Cellulitis


What is Cellulitis?

Cellulitis is a serious skin infection caused by bacteria. It manifests in form of swollen, reddish skin that is tender and feeling hot. The infection can easily and rapidly spread to other areas of body, but it does not spread from a person to another. The most commonly affected area of the skin is that of the lower legs, but the infection could also occur in other areas including the face and body.

Cellulitis On Hands

Although cellulitis is associated with the deep layer of skin, sometimes it may affect tissues that are underlying the skin. It could also spread to other parts like the bloodstream and lymph nodes. If this infection is not treated in time, it could turn out life threatening. Immediate medical attention is required if it is suspected that you have cellulitis infection.

Is Cellulitis Contagious?

Although cellulitis is an infection of the skin, it is not contagious mainly because it tends to manifest in the deep layers of skin called dermis and subcutaneous tissue. Usually, the top layer of skin called epidermis covers the infection making it difficult to spread from one person to another.

Causes

This skin infection is caused by bacteria. The most common bacteria that cause cellulitis are staphylococcus and streptococcus. Usually, these bacteria will enter the skin through a break or a crack. The bacteria may enter through areas of skin that have a cut, had a surgery, wound, or ulcers and dermatitis .

Some spider and insect bites could transmit the infection when these insects bite and transfer the bacteria into your skin. People who have dry, flaking and swollen skin are also at risk of getting the bacteria infection.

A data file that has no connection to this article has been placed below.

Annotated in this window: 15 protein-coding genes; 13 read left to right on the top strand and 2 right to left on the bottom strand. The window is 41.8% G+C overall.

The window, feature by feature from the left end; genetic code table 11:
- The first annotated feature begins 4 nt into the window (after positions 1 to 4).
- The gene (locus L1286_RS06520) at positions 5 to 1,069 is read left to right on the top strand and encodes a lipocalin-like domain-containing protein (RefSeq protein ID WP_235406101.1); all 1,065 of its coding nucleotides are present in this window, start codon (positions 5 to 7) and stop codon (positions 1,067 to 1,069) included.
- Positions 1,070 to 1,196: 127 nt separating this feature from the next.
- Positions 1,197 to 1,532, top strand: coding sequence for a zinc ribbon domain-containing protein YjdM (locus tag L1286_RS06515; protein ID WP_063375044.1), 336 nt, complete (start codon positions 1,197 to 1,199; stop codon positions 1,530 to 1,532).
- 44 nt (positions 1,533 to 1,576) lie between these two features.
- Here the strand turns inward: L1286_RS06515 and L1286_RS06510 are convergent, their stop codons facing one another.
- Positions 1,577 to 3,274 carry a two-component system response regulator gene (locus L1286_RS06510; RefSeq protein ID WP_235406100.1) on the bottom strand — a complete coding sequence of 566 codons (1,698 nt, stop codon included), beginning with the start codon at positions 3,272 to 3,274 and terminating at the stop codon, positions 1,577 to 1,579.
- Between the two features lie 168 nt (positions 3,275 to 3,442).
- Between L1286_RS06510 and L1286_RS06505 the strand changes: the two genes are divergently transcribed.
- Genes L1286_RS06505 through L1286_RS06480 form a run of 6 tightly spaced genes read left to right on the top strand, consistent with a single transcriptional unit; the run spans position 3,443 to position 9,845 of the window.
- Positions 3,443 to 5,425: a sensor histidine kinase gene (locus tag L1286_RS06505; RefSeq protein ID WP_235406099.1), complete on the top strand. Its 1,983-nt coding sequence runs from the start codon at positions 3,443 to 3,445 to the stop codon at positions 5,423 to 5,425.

Symptoms

Cellulitis, on its onset, it appears as a small tender area that swells and comes red as it spreads to adjacent skin. The skin may feel warm when you touch it. As the redness increases and the area of tenderness enlarges, an individual begins to have fever and at times, sweats, chills, and swollen lymph nodes around the infected skin area. The signs and symptoms of cellulitis are:

  • Blisters
  • Fever
  • Tenderness
  • Swelling
  • An expanding red area of skin
  • Pain
  • Red spots
  • Skin dimpling
  • Warmth

You may notice these symptoms occurring in one side of body. Since this condition can spread fast, you need to know when to seek medical help. If you have swollen, red, tender rash, which seems to be advancing fast, and that is accompanied by fever, you may want to seek prompt medical help.

Cellulitis Vs Impetigo

Both cellulitis and impetigo are skin infections caused by bacteria. To get the right treatment, it is paramount to know the difference between the two. The good thing is that both impetigo and cellulitis can be identified by sight, but culture may be taken to know the exact infection. Here are ways to differentiate these two conditions:

  • One way of distinguishing between cellulitis and impetigo is by looking at the appearance of the affected skin. If the skin feels warm and is forming an elongated area or a band, it is mostly likely a case of cellulitis. However, if there are small individual blisters that contain a reddish to brown fluid, which dries to form a crust taking the color of honey, then that may be impetigo.
  • When you examine the texture of the affected skin area, cellulitis looks flat with a possibility of having slightly raised skin. On the other hand, impetigo forms uneven bumpy skin.
  • In both infections, the skin will turn reddish.
  • Impetigo is more common in children while cellilutis mainly affects adults.
  • When you look at the glands for swelling, you realize that in case of cellulitis, there are swollen lymph nodes or glands, but in impetigo, there are often no swollen glands or lymph nodes.
  • Rarely does impetigo present in form of fever and chills as its symptoms.

Diagnosis